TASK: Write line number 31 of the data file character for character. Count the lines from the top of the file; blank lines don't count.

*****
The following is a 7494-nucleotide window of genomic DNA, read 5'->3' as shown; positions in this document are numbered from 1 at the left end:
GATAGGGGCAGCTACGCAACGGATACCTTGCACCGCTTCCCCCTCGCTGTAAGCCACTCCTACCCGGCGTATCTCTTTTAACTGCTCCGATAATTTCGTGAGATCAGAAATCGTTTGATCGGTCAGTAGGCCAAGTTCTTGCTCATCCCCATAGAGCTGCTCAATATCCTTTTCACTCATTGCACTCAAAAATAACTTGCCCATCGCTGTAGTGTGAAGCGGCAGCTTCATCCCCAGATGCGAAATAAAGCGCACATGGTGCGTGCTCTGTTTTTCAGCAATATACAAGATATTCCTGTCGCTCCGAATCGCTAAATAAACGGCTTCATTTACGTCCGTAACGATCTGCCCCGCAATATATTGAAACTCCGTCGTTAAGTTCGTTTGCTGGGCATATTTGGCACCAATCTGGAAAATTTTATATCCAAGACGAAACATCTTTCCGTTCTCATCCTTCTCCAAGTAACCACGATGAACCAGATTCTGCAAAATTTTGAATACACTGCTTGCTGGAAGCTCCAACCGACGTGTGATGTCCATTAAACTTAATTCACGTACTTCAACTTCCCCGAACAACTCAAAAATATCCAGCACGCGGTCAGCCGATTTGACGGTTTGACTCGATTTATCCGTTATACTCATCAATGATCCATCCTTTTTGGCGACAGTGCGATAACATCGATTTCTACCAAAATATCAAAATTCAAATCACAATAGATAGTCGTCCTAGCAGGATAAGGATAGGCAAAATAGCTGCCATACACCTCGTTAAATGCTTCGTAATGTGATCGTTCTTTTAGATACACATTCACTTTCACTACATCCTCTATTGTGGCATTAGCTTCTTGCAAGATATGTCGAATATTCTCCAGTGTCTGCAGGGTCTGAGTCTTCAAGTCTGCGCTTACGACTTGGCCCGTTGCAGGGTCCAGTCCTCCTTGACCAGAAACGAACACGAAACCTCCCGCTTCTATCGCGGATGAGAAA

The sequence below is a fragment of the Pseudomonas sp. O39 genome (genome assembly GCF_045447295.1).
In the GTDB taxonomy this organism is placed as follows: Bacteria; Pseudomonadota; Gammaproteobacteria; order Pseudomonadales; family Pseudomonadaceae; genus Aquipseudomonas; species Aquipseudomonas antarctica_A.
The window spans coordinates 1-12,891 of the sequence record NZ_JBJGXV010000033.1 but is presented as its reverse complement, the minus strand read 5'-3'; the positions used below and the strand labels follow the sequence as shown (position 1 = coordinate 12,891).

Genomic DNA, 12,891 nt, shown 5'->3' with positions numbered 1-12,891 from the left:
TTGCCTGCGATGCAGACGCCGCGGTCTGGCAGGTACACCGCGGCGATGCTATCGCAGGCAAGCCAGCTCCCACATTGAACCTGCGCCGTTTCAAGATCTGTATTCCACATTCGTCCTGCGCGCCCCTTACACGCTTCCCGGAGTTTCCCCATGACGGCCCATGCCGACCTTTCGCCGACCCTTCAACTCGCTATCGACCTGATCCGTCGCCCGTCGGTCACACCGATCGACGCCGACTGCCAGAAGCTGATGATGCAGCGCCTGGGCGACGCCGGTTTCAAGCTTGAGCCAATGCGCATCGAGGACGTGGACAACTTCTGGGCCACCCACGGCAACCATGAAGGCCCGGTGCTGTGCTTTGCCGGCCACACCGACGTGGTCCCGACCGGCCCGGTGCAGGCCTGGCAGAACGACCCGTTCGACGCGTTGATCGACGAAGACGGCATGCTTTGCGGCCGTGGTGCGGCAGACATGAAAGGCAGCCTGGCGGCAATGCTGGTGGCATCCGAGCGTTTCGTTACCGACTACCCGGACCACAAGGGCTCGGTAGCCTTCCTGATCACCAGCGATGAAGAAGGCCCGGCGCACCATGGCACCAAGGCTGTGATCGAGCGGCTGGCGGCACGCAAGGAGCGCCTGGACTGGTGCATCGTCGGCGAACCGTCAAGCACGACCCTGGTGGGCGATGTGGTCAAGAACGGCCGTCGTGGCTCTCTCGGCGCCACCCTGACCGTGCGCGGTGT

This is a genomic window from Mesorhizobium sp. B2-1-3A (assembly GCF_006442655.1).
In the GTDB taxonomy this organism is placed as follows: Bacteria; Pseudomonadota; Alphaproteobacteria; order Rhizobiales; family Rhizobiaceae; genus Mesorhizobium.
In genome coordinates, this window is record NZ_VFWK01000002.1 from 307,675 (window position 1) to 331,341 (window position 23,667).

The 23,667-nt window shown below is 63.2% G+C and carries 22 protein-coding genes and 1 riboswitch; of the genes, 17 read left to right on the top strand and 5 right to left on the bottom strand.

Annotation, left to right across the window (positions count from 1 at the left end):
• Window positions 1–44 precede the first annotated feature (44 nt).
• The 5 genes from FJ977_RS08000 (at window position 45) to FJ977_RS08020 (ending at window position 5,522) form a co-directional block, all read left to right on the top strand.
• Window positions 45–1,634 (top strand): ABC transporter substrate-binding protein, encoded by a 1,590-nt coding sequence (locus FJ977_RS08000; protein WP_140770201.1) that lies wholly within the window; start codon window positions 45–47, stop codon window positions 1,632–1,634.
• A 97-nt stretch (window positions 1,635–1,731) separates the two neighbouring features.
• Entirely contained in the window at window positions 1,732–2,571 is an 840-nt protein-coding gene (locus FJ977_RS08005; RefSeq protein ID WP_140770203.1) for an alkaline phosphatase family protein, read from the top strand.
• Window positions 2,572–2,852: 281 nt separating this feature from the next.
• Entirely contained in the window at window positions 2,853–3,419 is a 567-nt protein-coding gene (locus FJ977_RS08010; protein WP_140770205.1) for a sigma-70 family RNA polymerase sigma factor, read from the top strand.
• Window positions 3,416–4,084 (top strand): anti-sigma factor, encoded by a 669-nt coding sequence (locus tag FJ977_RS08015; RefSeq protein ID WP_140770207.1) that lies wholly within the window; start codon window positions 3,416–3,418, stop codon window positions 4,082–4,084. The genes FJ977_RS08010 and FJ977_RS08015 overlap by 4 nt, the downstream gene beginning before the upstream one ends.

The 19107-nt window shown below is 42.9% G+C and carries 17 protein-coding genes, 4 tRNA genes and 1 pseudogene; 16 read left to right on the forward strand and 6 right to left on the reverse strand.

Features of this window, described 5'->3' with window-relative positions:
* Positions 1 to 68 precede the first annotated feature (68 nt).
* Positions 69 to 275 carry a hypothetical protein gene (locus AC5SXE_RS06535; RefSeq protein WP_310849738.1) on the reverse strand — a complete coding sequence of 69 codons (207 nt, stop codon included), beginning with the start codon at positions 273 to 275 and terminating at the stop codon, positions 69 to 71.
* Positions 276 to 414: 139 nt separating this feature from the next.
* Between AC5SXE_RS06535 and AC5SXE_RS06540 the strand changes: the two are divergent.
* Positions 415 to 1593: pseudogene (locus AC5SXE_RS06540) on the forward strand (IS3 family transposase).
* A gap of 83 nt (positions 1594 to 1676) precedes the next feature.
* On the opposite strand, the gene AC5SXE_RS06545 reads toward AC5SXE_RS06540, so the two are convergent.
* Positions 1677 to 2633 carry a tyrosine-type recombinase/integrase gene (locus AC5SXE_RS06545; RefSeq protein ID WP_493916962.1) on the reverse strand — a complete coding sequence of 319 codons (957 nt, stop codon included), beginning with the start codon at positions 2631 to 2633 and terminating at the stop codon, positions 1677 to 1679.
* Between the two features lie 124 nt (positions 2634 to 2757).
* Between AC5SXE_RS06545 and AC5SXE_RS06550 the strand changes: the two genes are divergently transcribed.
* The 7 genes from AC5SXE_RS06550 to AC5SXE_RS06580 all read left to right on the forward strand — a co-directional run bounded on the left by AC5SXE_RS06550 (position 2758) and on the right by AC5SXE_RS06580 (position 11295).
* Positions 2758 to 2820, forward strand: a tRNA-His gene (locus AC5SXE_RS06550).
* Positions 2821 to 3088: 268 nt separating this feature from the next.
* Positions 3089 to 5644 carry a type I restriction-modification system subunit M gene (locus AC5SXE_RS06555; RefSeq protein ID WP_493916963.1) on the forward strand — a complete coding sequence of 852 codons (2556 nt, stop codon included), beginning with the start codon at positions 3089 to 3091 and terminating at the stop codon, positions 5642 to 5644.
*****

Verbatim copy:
* Between the two features lie 124 nt (positions 2634 to 2757).